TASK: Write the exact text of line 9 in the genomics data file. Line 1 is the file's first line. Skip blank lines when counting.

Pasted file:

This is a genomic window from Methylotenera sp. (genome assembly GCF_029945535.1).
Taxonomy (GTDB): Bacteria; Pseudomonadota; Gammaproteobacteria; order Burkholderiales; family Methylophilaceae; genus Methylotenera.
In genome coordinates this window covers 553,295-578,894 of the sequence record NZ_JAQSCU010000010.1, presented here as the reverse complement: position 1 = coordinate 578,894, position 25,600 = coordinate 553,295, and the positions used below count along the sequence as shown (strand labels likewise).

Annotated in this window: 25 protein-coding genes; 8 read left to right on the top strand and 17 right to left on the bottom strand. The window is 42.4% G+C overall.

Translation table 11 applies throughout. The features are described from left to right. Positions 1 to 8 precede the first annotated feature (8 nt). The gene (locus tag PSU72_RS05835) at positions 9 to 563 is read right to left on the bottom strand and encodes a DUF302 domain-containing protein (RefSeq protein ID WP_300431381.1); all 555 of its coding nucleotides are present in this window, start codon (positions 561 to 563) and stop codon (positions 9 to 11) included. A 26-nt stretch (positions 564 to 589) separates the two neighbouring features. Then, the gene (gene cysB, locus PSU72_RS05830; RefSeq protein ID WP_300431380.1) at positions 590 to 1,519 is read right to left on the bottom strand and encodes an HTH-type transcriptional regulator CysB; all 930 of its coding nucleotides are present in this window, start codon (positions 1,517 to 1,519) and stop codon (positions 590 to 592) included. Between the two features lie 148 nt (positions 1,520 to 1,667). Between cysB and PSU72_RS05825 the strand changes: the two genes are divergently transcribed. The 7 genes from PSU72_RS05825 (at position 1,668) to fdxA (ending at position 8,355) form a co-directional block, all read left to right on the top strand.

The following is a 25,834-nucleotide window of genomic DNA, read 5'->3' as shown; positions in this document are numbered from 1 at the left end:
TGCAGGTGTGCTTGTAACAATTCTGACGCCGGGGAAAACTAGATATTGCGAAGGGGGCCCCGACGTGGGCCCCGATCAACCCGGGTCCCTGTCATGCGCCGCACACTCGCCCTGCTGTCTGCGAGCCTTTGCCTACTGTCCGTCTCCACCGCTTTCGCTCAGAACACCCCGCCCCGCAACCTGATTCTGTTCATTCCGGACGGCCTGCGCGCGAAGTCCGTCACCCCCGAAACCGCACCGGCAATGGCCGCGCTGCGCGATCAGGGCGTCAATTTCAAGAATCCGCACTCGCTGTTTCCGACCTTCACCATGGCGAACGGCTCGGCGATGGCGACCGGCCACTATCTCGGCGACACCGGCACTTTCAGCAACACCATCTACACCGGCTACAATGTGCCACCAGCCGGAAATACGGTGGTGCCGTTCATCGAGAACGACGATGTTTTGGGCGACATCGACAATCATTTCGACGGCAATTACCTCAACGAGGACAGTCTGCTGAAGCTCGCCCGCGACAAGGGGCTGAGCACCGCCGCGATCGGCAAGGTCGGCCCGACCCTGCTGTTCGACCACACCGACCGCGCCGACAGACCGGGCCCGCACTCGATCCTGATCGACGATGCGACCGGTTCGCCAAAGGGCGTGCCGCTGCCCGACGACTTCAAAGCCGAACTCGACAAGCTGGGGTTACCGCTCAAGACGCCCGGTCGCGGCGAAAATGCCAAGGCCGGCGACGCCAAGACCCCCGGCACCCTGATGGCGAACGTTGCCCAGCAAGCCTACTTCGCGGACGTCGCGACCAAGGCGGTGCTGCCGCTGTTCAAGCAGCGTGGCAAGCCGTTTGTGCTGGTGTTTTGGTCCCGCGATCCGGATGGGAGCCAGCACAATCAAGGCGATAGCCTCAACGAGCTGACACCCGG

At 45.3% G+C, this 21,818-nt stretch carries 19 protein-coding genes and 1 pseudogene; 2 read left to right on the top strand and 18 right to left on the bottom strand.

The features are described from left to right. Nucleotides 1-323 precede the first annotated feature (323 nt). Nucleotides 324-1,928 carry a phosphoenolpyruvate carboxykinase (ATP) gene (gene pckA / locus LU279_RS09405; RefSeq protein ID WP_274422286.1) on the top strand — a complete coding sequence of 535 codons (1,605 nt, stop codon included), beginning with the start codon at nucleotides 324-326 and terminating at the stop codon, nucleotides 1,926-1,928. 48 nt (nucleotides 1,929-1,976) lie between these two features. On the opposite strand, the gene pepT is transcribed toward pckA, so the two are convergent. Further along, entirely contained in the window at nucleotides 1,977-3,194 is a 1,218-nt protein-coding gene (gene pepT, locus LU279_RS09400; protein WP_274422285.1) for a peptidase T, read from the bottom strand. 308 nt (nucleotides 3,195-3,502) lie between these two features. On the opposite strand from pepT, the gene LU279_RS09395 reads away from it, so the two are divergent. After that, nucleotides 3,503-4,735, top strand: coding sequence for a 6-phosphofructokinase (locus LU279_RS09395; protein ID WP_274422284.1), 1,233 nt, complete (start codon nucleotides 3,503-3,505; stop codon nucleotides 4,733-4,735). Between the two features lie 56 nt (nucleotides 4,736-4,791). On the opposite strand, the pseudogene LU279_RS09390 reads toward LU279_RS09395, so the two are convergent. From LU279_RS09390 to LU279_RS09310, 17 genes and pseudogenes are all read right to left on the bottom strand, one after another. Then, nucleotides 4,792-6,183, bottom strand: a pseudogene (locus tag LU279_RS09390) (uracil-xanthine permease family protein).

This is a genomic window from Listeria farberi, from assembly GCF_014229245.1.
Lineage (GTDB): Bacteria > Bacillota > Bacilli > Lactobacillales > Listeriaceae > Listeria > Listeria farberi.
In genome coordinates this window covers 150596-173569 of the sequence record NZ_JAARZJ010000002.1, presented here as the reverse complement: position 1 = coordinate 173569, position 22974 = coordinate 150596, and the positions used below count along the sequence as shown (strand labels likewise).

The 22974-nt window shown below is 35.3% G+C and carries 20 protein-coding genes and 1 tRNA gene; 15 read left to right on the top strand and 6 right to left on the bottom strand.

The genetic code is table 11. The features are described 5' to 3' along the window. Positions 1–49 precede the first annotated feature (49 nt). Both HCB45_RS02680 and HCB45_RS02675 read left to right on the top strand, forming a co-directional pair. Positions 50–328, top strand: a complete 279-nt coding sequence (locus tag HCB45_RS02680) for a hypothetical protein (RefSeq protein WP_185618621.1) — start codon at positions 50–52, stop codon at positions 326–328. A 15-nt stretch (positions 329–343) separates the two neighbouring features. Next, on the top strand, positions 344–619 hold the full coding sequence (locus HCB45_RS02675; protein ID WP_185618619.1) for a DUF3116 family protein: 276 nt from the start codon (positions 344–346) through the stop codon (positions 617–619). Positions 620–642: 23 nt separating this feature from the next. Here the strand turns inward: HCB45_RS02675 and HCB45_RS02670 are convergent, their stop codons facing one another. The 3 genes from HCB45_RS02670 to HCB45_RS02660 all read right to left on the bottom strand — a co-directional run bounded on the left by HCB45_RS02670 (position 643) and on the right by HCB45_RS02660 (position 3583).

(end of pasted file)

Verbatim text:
The features are described from left to right. Nucleotides 1-323 precede the first annotated feature (323 nt). Nucleotides 324-1,928 carry a phosphoenolpyruvate carboxykinase (ATP) gene (gene pckA / locus LU279_RS09405; RefSeq protein ID WP_274422286.1) on the top strand — a complete coding sequence of 535 codons (1,605 nt, stop codon included), beginning with the start codon at nucleotides 324-326 and terminating at the stop codon, nucleotides 1,926-1,928. 48 nt (nucleotides 1,929-1,976) lie between these two features. On the opposite strand, the gene pepT is transcribed toward pckA, so the two are convergent. Further along, entirely contained in the window at nucleotides 1,977-3,194 is a 1,218-nt protein-coding gene (gene pepT, locus LU279_RS09400; protein WP_274422285.1) for a peptidase T, read from the bottom strand. 308 nt (nucleotides 3,195-3,502) lie between these two features. On the opposite strand from pepT, the gene LU279_RS09395 reads away from it, so the two are divergent. After that, nucleotides 3,503-4,735, top strand: coding sequence for a 6-phosphofructokinase (locus LU279_RS09395; protein ID WP_274422284.1), 1,233 nt, complete (start codon nucleotides 3,503-3,505; stop codon nucleotides 4,733-4,735). Between the two features lie 56 nt (nucleotides 4,736-4,791). On the opposite strand, the pseudogene LU279_RS09390 reads toward LU279_RS09395, so the two are convergent. From LU279_RS09390 to LU279_RS09310, 17 genes and pseudogenes are all read right to left on the bottom strand, one after another. Then, nucleotides 4,792-6,183, bottom strand: a pseudogene (locus tag LU279_RS09390) (uracil-xanthine permease family protein).